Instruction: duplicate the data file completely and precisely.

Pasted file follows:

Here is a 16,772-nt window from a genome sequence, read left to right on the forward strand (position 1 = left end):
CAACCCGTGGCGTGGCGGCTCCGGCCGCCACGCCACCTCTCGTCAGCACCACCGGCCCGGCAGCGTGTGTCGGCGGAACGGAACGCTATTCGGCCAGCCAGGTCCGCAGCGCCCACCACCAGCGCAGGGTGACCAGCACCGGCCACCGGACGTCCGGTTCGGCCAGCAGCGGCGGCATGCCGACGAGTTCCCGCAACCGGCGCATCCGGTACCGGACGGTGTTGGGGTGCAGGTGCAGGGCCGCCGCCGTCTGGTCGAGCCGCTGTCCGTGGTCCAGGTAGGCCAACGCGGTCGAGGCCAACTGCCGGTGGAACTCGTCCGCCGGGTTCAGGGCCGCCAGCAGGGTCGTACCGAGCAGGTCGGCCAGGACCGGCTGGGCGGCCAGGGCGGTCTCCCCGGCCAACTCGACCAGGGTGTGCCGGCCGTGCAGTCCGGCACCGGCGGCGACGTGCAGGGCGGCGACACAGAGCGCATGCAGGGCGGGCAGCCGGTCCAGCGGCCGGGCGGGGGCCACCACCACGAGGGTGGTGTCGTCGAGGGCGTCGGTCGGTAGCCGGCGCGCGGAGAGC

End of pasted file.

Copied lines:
Here is a 16,772-nt window from a genome sequence, read left to right on the forward strand (position 1 = left end):
CAACCCGTGGCGTGGCGGCTCCGGCCGCCACGCCACCTCTCGTCAGCACCACCGGCCCGGCAGCGTGTGTCGGCGGAACGGAACGCTATTCGGCCAGCCAGGTCCGCAGCGCCCACCACCAGCGCAGGGTGACCAGCACCGGCCACCGGACGTCCGGTTCGGCCAGCAGCGGCGGCATGCCGACGAGTTCCCGCAACCGGCGCATCCGGTACCGGACGGTGTTGGGGTGCAGGTGCAGGGCCGCCGCCGTCTGGTCGAGCCGCTGTCCGTGGTCCAGGTAGGCCAACGCGGTCGAGGCCAACTGCCGGTGGAACTCGTCCGCCGGGTTCAGGGCCGCCAGCAGGGTCGTACCGAGCAGGTCGGCCAGGACCGGCTGGGCGGCCAGGGCGGTCTCCCCGGCCAACTCGACCAGGGTGTGCCGGCCGTGCAGTCCGGCACCGGCGGCGACGTGCAGGGCGGCGACACAGAGCGCATGCAGGGCGGGCAGCCGGTCCAGCGGCCGGGCGGGGGCCACCACCACGAGGGTGGTGTCGTCGAGGGCGTCGGTCGGTAGCCGGCGCGCGGAGAGC